Folklore of Northamptonshire

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Redman and Redcap in Northamptonshire.


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Soccer with the Fairies in Northamptonshire. The House Bogie in Northamptonshire. Bogie and Stowe Church. Bogie and the Farmer: A Northamptonshire Story. Bogie and the Red Sea in Northamptonshire. Fairy Gifts in Northamptonshire. Its horse fairs are frequented by dealers from all parts of the kingdom.

Near the town is Borough-hill , a remain of antiquity of great note, being probably the largest encampment in the island. It is commonly called Dane's Hill, but the real authors of it are uncertain. Posted by Rhiannon 26th June ce. Online at Google Books. Rainsborough Camp Hillfort. In this parish, to the south of the village, is a spacious valley called Danes-moor , or Duns-more, where, it is said that a sanguinary conflict took place between the Danes, who had in great force encamped on the heights of Rainsborough, and an army of Saxons collected to oppose their depradations.

But as this is not mentioned in the Saxon Chronicle, it merely rests upon tradition. Notes: with thanks to my fellow Northamptonian, the now London-based actor Robert Goodman — who first told me about this over a cup of tea in London. I began performing at the same time I began writing in earnest — back in — and so it is second nature to me to create a spoken word show based upon my latest publication, Northamptonshire Folk Tales The History Press, Instant feedback is visceral clapping, tears, laughter , useful, but nerve-wracking.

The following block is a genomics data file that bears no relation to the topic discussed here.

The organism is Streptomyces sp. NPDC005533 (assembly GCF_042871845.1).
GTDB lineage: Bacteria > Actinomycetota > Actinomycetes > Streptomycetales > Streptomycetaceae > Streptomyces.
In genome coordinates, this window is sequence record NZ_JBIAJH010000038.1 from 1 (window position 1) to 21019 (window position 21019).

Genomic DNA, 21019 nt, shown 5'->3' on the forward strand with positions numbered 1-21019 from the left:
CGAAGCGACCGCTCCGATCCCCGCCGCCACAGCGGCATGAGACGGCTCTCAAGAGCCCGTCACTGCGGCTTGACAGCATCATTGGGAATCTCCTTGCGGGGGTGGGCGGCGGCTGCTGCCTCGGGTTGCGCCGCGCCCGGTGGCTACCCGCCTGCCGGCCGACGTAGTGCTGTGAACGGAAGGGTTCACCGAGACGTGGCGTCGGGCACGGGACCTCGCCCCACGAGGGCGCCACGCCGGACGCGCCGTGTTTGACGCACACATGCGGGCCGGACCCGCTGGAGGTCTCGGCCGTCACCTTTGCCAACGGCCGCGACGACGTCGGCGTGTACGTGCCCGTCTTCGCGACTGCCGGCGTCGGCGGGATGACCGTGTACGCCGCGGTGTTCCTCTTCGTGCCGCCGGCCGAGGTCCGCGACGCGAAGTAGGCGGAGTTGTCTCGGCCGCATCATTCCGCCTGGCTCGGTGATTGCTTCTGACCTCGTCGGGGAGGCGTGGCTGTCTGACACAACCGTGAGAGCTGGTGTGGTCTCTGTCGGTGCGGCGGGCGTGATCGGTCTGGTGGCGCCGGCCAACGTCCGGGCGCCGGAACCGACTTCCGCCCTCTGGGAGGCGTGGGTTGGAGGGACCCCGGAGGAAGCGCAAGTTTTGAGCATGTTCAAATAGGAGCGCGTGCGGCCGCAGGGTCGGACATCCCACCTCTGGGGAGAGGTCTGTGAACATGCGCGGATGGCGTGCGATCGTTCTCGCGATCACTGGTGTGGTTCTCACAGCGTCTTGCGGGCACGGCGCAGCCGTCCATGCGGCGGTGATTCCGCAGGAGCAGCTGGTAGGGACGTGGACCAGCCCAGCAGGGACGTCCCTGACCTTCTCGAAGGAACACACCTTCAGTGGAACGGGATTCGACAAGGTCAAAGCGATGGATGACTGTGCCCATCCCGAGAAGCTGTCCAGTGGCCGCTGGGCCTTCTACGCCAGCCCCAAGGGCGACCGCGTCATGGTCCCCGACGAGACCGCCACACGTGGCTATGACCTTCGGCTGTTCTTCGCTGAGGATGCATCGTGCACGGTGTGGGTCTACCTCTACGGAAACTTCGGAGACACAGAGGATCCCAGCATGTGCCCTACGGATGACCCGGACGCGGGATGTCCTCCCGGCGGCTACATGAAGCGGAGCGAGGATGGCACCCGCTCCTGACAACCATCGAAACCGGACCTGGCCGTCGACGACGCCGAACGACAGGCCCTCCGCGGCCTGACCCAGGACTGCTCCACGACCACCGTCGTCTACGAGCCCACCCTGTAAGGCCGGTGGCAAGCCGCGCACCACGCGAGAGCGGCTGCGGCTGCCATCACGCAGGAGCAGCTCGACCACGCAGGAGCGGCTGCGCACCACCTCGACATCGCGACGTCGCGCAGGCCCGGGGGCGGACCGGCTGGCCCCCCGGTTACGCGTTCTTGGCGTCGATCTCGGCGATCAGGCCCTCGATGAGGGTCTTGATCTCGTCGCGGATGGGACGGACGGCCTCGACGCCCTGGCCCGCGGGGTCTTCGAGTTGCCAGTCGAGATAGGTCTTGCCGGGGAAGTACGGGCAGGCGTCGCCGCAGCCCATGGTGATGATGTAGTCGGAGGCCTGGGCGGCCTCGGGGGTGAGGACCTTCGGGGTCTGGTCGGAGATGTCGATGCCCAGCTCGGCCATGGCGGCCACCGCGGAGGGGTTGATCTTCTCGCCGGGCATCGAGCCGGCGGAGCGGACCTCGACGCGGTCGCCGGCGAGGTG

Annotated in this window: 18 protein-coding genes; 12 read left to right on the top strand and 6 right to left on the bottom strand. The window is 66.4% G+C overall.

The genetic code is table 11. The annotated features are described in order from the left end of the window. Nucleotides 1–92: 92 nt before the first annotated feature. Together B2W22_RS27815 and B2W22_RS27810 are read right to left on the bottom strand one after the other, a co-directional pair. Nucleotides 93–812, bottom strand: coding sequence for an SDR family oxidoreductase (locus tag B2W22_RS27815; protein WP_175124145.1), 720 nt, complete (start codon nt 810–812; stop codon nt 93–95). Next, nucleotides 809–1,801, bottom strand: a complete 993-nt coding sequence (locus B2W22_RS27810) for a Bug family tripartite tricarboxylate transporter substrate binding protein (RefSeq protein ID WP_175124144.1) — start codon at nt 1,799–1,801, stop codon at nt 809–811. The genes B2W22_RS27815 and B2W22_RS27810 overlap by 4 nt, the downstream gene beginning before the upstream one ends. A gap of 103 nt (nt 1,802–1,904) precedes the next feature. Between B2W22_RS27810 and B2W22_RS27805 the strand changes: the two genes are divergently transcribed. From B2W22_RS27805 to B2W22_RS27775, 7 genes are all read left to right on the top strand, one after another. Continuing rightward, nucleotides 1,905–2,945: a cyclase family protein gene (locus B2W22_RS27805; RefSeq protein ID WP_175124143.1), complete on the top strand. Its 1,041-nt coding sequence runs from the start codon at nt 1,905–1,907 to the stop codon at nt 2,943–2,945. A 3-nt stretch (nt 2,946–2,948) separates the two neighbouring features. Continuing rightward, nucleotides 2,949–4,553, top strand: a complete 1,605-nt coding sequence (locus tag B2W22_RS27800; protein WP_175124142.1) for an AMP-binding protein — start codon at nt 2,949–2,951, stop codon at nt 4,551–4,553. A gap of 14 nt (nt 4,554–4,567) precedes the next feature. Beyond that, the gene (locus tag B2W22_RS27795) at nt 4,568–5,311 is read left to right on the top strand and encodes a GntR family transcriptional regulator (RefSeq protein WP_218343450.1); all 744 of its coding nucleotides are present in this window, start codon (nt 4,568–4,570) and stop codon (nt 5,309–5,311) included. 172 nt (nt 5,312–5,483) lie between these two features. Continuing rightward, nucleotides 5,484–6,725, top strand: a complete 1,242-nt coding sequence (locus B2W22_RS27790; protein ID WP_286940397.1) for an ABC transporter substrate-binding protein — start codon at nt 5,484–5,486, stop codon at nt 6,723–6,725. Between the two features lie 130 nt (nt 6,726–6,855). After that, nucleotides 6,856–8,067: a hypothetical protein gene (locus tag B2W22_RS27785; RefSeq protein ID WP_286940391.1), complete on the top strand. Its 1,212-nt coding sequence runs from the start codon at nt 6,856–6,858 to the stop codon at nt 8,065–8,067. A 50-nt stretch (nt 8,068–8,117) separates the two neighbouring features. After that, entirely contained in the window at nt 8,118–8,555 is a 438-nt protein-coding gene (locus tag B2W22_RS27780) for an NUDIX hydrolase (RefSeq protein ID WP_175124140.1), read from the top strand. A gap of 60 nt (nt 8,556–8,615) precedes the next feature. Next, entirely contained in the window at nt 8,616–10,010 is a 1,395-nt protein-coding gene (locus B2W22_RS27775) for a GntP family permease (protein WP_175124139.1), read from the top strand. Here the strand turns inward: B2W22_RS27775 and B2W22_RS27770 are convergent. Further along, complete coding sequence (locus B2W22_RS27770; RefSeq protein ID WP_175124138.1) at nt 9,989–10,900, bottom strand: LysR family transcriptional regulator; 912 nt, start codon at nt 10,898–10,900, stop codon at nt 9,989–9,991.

Take the effort to learn it by heart, and the audience will generally give you the time of day. Fast forward several years — I became Bard of Bath after winning the local eisteddfod in that city back in The storyteller performers extempoire, or completely improvises. I became a professional storyteller in when I went freelance, getting bookings in schools, libraries, art centres, museums, and so on. After moving to Stroud in late I worked on a commission for The History Press — a collection of folk tales, as part of their county-by-county series.

This is where my experience as a spoken word performer cross-fertilised with that of my writing practice. Encouraged by the success of Oxfordshire Folk Tales, I wrote a second collection, drawing upon tales from my old home county of Northamptonshire. This was published in October I am now gearing up for performances based upon this latest book, but I also wanted to offer something different. Looking at my two books I decided I wanted to create a show based upon both.